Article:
María Corina Machado Is Chavismo’s Greatest Threat

Disqualification Is Badge of Honor for Chief Opposition Leader

María Corina Machado Is Chavismo's Greatest Threat. Maduro and his henchmen will not let go of power without a fight.

Maduro and his henchmen will not let go of power without a fight. (Sebastián Díaz)

Lee en español.

On June 27, 2023, Antonio Meneses of the Venezuelan Comptroller’s Office (CGR) said María Corina Machado’s ban on public office was extended from 12 months to 15 years. Just four days prior, Machado—leader of the Vente Venezuela party—announced her candidacy for the primary election that the Venezuelan opposition will hold on October 22.

Machado—the preferred opposition candidate, according to pollsters—seeks to run in the presidential race against dictator Nicolás Maduro in 2024. Afraid of losing power, the regime is trying to avoid her participation with tactics that mock due process of law.

Under the argument that Machado’s sworn assets statement (required as a congresswoman) had errors, the Maduro dictatorship in 2015 banned her from occupying public-sector positions for 12 months. She appealed but was rejected by the Supreme Court of Justice.

Meneses has argued that Machado’s penalty extension is due to her alleged participation in a corruption scheme during Juan Guaidó’s interim government. Venezuelan officials, however, have failed to provide details on how Machado allegedly engaged in corruption.

A Foundation of Sand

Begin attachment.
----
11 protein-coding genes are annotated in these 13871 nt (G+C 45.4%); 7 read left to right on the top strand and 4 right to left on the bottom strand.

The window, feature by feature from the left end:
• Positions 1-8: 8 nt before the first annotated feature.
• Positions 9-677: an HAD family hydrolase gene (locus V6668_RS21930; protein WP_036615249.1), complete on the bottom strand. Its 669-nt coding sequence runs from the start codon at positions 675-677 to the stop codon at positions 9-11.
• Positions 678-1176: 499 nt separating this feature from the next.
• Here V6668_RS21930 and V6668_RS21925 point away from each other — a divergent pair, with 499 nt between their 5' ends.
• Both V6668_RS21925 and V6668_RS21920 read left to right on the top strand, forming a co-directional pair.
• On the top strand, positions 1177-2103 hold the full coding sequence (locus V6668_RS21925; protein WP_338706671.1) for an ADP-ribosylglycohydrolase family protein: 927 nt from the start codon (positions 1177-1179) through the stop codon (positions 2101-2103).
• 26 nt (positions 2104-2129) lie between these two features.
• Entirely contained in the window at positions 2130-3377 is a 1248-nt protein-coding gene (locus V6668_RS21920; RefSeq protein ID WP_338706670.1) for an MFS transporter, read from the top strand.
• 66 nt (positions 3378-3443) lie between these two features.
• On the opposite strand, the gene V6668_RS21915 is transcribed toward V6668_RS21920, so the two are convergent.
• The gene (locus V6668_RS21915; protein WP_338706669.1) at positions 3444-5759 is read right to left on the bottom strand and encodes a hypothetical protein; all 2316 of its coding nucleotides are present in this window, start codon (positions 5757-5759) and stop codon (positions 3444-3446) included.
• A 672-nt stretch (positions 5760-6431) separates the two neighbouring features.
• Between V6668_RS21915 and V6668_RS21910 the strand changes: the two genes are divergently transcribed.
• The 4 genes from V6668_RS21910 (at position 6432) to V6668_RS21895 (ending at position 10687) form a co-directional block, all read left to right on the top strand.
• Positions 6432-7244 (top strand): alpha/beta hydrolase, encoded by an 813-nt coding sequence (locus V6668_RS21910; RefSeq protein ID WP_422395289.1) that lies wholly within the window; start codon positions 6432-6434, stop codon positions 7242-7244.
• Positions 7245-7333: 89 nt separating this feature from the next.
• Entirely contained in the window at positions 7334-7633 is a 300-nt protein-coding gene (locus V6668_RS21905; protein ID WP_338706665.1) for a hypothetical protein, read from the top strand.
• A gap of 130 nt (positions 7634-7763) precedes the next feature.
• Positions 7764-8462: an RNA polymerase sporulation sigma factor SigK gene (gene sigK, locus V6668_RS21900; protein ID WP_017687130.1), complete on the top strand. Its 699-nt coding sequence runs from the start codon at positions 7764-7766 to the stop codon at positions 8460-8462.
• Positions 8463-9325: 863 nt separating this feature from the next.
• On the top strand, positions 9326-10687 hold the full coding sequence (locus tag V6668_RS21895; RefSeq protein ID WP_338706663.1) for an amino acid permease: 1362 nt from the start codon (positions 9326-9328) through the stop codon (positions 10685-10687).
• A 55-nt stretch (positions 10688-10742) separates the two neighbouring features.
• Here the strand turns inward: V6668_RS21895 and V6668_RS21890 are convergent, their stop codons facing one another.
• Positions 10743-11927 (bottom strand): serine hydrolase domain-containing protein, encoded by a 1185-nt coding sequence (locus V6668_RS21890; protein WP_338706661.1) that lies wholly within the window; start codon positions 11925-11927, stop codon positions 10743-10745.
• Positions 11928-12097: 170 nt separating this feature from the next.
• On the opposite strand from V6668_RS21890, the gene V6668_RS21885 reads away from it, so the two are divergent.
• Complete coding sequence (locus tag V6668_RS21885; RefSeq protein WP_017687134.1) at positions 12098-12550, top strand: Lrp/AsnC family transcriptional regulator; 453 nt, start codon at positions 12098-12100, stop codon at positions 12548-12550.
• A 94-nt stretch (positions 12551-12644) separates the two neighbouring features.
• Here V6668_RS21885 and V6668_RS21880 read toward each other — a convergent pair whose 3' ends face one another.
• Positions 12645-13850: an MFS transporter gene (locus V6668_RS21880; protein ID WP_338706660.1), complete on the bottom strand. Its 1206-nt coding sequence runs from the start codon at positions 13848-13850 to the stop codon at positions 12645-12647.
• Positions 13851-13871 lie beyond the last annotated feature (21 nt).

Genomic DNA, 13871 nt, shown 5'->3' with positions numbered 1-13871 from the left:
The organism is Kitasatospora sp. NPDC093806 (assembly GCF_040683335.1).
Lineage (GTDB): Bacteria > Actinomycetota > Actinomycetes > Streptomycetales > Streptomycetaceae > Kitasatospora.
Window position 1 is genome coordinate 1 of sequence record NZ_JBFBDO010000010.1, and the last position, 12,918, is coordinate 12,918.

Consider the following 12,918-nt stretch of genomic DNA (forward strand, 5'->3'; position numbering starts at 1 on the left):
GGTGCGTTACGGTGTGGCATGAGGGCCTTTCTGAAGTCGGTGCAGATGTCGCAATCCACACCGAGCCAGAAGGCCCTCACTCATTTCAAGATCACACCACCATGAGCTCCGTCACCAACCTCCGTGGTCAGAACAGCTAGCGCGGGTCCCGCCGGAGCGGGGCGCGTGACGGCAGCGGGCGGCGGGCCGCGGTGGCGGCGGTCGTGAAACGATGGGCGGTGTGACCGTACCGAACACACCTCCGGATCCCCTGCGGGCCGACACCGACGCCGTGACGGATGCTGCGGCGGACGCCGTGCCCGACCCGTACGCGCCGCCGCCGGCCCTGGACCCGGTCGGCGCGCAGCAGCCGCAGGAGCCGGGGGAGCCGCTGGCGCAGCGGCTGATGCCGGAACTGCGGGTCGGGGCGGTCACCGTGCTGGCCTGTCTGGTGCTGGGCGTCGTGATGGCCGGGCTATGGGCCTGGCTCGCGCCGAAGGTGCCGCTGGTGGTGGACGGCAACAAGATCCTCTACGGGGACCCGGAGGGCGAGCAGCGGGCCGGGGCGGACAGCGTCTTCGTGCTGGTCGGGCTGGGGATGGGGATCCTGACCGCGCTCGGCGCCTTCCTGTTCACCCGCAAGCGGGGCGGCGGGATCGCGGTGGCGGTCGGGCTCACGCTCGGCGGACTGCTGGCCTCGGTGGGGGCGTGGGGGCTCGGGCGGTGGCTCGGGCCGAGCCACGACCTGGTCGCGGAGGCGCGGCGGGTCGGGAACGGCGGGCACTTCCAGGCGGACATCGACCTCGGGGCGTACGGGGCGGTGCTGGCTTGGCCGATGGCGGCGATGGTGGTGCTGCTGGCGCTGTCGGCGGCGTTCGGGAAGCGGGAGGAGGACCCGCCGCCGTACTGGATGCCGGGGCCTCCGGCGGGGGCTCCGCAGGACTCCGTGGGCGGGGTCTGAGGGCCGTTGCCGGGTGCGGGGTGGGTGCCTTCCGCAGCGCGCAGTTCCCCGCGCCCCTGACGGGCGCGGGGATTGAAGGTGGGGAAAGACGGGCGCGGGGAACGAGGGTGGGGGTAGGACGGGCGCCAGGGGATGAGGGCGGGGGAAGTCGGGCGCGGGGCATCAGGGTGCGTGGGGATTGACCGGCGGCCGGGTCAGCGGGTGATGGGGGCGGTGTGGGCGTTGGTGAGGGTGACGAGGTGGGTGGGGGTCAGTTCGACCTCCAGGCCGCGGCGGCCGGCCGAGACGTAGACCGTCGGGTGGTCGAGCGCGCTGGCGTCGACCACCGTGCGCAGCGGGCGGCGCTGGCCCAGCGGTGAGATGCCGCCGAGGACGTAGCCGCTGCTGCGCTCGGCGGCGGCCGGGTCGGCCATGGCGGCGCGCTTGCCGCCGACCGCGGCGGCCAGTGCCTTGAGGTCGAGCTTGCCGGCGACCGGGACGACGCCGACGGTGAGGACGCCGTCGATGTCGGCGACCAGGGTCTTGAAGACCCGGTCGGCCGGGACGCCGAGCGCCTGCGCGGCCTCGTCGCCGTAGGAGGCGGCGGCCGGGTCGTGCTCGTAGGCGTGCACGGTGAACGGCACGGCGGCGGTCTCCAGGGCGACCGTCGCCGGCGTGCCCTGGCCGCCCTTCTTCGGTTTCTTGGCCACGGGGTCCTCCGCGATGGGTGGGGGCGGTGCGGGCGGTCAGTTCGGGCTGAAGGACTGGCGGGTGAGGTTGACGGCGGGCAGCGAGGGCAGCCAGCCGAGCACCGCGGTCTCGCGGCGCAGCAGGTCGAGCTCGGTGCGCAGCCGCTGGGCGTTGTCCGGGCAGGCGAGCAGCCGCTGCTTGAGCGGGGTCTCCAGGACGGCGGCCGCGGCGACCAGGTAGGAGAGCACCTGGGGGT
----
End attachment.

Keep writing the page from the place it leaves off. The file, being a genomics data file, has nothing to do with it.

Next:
The dictatorship is desperate to block Machado’s participation in the 2024 election since her popularity could disrupt the status quo. Maduro has also claimed there will only be an election if other countries remove all sanctions against Venezuela. In other words, the Chavista mob will cling to power with or without elections.

According to Central University of Venezuela Law Professor Allan Brewe-Carías, the extended ban on Machado is inconsistent and unconstitutional—not that the regime gives a damn about either:

  1. Article 49 of the Venezuelan Constitution requires the government to notify the sanctioned person. However, Machado did not receive any information regarding her ban extension.
  2. Meneses’s explanation regarding Machado’s ban is not a decision but an informative statement. Only the comptroller general can issue a ban, but the person who issued Machado’s ban remains unknown.
  3. Since the investigations by judicial institutions are classified, no public-sector worker can provide his insights regarding these. Meneses should be sanctioned for providing his opinion on this classified case, which is against the law.
  4. The regime unconstitutionally sanctioned Machado in 2015 for allegedly “not presenting a sworn statement about her patrimony.” The maximum period for such a sanction is 12 months, but regime officials have extended the ban to 15 years.
  5. Although Machado was never part of Guaidó’s interim administration, Meneses still said she was “participating in corruption schemes with Guaidó.” Such an allegation is not grounds for disqualification, according to the Law against Corruption.